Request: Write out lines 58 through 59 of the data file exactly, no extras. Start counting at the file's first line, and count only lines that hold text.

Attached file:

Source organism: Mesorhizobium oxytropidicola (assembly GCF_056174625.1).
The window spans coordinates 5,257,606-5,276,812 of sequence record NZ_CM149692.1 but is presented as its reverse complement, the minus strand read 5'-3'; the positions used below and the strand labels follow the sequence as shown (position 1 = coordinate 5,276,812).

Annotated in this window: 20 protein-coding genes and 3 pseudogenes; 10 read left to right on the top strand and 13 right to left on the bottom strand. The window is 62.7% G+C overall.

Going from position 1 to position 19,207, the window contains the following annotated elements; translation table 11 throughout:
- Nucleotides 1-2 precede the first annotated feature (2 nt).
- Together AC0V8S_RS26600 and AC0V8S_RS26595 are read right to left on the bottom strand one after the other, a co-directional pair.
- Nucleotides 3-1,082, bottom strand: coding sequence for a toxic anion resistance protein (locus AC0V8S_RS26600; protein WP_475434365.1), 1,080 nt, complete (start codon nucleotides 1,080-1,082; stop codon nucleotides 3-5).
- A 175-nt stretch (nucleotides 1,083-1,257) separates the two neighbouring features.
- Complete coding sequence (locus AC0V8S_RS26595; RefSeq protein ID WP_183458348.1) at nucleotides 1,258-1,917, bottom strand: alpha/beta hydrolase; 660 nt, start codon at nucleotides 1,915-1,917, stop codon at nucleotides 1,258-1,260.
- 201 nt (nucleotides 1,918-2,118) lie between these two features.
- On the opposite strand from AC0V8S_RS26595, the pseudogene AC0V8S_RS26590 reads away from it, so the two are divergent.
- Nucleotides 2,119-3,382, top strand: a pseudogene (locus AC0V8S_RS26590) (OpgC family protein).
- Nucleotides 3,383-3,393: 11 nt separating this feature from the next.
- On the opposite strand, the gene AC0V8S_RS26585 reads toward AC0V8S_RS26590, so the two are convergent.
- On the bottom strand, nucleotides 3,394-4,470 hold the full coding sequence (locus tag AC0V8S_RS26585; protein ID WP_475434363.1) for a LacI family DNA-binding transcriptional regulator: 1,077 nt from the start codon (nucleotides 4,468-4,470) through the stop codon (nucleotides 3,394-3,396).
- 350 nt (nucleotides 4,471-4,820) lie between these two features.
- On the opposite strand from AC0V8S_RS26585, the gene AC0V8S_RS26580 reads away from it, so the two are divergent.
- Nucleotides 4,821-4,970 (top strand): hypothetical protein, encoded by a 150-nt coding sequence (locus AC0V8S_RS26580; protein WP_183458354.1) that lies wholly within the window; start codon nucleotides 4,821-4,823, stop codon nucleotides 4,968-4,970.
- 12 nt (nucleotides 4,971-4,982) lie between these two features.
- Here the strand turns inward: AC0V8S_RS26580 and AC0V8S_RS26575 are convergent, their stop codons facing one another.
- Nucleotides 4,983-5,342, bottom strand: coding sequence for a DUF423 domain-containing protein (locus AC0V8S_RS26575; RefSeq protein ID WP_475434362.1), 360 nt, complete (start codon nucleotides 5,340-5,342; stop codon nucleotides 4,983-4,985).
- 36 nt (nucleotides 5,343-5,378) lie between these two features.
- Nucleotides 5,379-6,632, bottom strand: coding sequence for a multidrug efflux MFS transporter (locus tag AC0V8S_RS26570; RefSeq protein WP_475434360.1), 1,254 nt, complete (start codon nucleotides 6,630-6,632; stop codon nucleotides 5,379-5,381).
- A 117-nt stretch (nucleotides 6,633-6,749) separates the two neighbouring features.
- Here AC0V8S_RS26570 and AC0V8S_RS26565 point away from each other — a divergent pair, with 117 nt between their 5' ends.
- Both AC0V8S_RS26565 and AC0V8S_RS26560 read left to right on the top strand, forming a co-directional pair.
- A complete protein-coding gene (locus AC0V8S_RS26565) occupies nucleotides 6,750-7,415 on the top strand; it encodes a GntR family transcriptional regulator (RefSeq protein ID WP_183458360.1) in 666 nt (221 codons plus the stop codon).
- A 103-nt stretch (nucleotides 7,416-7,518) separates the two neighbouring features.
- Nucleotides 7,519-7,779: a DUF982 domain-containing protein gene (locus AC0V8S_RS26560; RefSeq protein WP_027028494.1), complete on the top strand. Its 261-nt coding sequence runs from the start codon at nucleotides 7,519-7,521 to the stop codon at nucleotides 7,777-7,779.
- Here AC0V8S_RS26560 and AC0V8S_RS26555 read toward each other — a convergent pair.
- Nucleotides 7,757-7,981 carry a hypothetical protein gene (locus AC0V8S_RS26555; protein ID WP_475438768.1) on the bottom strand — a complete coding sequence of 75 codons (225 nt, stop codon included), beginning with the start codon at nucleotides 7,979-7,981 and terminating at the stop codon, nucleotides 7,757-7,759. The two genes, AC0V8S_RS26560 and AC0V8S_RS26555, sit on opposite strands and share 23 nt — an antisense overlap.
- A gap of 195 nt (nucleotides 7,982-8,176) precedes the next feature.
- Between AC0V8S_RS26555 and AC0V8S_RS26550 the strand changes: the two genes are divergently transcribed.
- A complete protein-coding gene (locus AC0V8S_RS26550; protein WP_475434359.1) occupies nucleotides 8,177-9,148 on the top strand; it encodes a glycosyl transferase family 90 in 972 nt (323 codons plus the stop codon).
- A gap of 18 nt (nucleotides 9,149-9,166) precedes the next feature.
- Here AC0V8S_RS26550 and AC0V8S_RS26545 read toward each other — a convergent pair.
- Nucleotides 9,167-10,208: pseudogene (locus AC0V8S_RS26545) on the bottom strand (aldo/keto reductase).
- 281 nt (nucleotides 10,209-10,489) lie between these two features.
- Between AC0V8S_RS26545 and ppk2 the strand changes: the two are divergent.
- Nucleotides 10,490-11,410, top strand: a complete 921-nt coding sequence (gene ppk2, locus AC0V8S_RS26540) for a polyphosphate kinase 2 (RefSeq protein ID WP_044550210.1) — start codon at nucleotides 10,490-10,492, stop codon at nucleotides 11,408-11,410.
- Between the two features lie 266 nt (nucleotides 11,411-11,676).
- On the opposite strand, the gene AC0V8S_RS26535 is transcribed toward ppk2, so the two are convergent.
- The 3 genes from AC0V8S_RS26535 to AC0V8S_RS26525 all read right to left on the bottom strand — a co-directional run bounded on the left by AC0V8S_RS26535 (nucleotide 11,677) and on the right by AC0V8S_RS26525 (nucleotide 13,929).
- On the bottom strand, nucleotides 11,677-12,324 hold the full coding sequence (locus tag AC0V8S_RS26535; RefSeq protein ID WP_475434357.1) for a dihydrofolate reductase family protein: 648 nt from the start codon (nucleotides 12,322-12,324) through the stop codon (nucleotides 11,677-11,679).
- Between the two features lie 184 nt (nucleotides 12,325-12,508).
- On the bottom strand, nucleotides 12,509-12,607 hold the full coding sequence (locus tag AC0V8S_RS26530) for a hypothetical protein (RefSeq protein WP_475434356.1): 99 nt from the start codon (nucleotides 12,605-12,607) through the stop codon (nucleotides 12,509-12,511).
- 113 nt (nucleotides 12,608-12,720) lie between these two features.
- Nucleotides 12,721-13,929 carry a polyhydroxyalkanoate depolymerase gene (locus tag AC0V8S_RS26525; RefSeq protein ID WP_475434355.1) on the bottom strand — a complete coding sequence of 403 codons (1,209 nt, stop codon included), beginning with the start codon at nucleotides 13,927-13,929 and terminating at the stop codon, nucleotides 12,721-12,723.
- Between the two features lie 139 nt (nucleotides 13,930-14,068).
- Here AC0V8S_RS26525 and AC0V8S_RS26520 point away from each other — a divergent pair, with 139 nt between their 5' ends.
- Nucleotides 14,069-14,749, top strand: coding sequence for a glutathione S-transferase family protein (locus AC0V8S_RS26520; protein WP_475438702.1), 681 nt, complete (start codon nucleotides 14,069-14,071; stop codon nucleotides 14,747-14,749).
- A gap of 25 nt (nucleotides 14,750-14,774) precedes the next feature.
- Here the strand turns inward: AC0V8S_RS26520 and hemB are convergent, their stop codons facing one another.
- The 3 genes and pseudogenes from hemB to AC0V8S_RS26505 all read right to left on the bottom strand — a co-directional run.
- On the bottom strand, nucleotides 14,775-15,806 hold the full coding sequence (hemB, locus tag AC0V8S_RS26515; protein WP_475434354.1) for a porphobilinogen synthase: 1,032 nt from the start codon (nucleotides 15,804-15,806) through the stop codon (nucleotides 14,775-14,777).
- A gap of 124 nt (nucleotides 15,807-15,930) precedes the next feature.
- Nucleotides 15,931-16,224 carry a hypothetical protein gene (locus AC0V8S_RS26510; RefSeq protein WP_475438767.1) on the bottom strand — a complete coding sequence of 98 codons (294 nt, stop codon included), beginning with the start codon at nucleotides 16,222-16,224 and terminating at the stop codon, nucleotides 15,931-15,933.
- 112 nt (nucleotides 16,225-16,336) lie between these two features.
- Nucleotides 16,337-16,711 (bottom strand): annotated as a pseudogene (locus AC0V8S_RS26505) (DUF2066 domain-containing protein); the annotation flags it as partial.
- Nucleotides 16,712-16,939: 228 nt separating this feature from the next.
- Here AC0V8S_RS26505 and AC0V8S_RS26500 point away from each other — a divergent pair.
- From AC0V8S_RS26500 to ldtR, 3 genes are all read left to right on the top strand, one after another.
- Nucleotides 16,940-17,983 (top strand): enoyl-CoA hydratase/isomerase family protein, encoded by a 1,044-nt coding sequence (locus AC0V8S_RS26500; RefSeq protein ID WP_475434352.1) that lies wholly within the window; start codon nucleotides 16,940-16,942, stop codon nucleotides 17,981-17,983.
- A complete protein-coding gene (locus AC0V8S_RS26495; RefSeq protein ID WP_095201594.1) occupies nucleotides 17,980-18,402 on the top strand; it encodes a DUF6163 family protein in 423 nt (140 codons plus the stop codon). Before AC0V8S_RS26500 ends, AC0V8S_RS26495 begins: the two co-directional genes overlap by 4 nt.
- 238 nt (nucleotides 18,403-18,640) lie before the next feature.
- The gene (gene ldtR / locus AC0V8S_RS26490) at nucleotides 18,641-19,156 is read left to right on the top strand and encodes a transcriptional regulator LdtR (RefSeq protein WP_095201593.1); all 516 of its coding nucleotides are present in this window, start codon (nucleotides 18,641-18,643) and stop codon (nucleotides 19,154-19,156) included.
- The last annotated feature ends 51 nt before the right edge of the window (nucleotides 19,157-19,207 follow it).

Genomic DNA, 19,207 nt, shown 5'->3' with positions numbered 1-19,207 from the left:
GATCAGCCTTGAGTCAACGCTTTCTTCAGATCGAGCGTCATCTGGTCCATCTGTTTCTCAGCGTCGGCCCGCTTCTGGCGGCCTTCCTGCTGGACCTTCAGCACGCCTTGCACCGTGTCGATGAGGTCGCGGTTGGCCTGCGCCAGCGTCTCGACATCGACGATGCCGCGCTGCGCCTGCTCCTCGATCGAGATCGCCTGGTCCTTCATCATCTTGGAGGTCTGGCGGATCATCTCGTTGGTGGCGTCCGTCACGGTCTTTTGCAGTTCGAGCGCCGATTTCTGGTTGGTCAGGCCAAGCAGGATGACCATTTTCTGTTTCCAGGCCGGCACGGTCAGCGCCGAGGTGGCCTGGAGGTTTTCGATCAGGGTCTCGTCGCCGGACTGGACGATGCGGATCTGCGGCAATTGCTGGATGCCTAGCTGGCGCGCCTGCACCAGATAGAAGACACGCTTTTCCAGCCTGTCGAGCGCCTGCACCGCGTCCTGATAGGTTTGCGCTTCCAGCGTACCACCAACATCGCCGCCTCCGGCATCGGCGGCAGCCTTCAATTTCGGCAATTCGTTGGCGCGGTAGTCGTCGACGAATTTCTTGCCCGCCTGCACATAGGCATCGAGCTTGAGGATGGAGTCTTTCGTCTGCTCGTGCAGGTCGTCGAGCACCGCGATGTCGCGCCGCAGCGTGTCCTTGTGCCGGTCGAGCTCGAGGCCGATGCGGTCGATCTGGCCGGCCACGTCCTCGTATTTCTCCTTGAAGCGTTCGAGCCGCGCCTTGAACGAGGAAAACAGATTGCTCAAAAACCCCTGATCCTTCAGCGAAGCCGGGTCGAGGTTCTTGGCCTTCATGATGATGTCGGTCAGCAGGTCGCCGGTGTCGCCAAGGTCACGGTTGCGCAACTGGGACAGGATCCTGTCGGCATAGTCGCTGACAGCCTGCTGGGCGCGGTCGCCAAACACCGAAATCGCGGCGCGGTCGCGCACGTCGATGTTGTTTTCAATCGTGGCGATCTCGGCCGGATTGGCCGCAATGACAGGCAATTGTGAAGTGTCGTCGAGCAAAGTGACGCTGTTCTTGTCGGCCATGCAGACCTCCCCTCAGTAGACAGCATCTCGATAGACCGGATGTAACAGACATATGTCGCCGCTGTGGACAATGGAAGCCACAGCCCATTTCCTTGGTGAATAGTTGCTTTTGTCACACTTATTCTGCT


- 112 nt (nucleotides 16,225-16,336) lie between these two features.
- Nucleotides 16,337-16,711 (bottom strand): annotated as a pseudogene (locus AC0V8S_RS26505) (DUF2066 domain-containing protein); the annotation flags it as partial.